Employers of mobile workers, who have no fixed place of work and travel directly from home to and from their first  and last customers, will need to review their current working patterns and check their compliance with the Working Time Regulations (the Regulations). This is as a result of a recent European case which has decided that the time spent by these peripatetic workers driving to and from their first and last appointment of the day should count as working time under the EU Working Time Directive (the Directive).

Who is affected?

This ruling will have implications for many businesses with workers who regularly travel between different locations or sites as part of their job, for example, care workers, travelling sales reps and maintenance engineers.  However, it does not apply to the large majority of workers who have a permanent place of work.  For them, travel time to and from home to an office or depot will not count as working time.

What was the case about?

The case was brought by Spain’s largest trade union, Comisiones Obrerars, against a security company, Tyco. Following the closure of Tyco’s regional offices and depots, its technicians were required to travel from home to their first appointment and were provided with mobile phones to receive instructions from Tyco. This journey varied but sometimes it was over 100 kilometres and could take up to three hours.

However, Tyco only calculated the working time of its technicians from when they arrived at their first appointment until they left their last appointment of the day.  The workers claimed that this breached their right to a rest period of 11 consecutive hours under the Directive and Spain’s High Court referred the question to the Court of Justice of the European Union (ECJ) as to whether this time should be regarded as working time for the purposes of the Directive.

What was decided?

The ECJ determined that:

  • the travel in question formed an integral part of the work and was a necessary means of providing services to customers - it should therefore be regarded as forming part of the workers’ activities
  • the workers were also at their employer’s disposal during the journey as they acted on the instructions of Tyco  who could change, cancel or add an appointment. It  was for the employer to put in place procedures to avoid any potential abuse of the working arrangements by employees
  • it would be contrary to the objective of protecting the   health and safety of workers pursued by the Directive if the rest periods of those workers without a fixed place of work were reduced because the time spent travelling between home and customers was excluded from the concept of working time in the Directive.

What is the impact of this decision?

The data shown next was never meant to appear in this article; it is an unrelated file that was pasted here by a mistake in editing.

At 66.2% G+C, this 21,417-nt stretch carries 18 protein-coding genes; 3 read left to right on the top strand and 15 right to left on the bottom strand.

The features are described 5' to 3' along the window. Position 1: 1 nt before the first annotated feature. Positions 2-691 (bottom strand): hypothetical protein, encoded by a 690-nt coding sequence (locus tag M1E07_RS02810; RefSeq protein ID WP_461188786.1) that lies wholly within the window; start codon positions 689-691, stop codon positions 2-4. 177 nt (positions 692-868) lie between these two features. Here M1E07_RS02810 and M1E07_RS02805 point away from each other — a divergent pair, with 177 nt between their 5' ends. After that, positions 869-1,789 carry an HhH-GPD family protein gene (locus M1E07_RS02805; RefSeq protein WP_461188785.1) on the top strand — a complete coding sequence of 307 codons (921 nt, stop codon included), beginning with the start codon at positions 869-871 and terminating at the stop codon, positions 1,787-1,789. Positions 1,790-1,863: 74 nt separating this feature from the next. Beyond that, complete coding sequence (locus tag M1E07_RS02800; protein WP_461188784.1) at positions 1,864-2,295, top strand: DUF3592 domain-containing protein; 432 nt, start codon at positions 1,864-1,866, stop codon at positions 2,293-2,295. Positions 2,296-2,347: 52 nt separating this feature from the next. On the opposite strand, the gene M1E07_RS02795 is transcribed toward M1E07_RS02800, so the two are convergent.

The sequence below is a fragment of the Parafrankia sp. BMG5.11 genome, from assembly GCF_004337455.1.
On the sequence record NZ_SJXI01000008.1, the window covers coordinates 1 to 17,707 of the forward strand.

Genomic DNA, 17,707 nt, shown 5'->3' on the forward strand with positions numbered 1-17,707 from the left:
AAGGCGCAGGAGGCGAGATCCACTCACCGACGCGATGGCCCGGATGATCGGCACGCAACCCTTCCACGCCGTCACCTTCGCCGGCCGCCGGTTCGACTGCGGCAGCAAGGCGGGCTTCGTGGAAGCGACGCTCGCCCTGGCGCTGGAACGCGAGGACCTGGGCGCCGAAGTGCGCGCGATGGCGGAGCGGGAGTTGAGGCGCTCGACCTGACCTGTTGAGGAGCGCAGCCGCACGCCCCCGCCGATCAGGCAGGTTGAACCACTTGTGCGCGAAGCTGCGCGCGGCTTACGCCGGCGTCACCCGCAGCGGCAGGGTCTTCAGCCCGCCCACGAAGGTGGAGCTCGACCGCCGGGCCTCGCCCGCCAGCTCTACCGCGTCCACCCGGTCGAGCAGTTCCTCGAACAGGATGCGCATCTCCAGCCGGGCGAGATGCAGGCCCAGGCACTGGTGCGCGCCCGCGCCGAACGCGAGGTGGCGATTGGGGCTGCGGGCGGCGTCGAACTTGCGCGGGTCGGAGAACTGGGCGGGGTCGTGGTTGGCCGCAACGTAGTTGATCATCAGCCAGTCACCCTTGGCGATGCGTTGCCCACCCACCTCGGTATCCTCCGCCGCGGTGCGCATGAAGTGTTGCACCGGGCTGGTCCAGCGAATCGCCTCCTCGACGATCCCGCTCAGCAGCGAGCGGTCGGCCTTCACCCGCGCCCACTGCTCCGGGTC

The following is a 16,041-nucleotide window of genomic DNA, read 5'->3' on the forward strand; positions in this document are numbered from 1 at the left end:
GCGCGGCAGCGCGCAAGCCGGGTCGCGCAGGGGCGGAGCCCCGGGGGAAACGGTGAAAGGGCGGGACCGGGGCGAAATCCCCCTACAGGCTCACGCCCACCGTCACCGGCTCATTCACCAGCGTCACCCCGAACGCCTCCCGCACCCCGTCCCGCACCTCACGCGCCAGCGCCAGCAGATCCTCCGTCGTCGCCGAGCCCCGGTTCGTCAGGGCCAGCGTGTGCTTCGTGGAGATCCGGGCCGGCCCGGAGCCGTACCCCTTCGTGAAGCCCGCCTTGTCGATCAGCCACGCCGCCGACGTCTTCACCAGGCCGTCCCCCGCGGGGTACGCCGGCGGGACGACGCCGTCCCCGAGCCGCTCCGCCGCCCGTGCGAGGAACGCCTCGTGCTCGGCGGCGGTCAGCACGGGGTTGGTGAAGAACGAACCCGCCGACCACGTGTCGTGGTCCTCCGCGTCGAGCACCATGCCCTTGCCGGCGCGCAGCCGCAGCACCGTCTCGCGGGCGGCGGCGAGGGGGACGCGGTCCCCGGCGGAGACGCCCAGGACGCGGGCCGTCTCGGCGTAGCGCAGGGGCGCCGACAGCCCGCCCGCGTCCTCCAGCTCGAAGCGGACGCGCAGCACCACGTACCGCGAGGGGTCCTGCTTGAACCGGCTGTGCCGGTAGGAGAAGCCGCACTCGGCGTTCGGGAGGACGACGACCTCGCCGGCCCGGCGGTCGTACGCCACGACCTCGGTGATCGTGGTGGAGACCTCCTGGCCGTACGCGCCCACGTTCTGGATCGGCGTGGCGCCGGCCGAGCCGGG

UK courts and tribunals are required to interpret the Regulations in accordance with the Directive and therefore, as a result of this ruling, employers with mobile workers will need to review their current working patterns and check their compliance with the Regulations.

In particular, employers should check whether an employee’s total average working time each week will result in the employee exceeding the 48 hour limit posed by the Regulations (unless the employee has opted out of this limit), as well as any time restrictions contained in the employee’s contract of employment.

In addition, employers will need to consider whether employees are able to take the daily and weekly rest periods to which they are entitled under the Regulations.

If current working patterns are not compatible with the working time limits, it may be necessary to consider how these can be adapted and whether employees should be asked to opt out  of the 48 hour limit on working time. Contracts of employment and policies may also need to be reviewed.

Will it increase costs?

The requirement to count travelling time of mobile workers from home to and from their first and last customers could have significant implications for some businesses as it may reduce the number of appointments that a worker can deal with in a day and have a knock-on effect on the efficiency and costs of the business.

However, the decision only concerns working time and the ECJ expressly stated in the case that it is for national legislation to determine whether or not this travelling time is paid or unpaid. The Regulations do not deal with pay, so for many employers a lot will depend on the specific wording   of particular contracts of employment, travel policies and collective agreements, so these should be reviewed and legal advice obtained.

The national minimum wage legislation in the UK includes an express exclusion for travel time between home and places of work or assignment from the national minimum wage for time work and salaried workers. However, given the comments made by the ECJ that the travel formed an integral part of the employees’ work and was a necessary means of providing services to customers, it is likely that employees and trade unions will put pressure on employers to pay for this travelling time and it is unlikely we have heard the last of this.

Given the underlying rationale for the Regulations and the duty of care otherwise placed on employers, businesses should ensure that they take into account the time that employees spend driving from a health and safety perspective, regardless of this decision.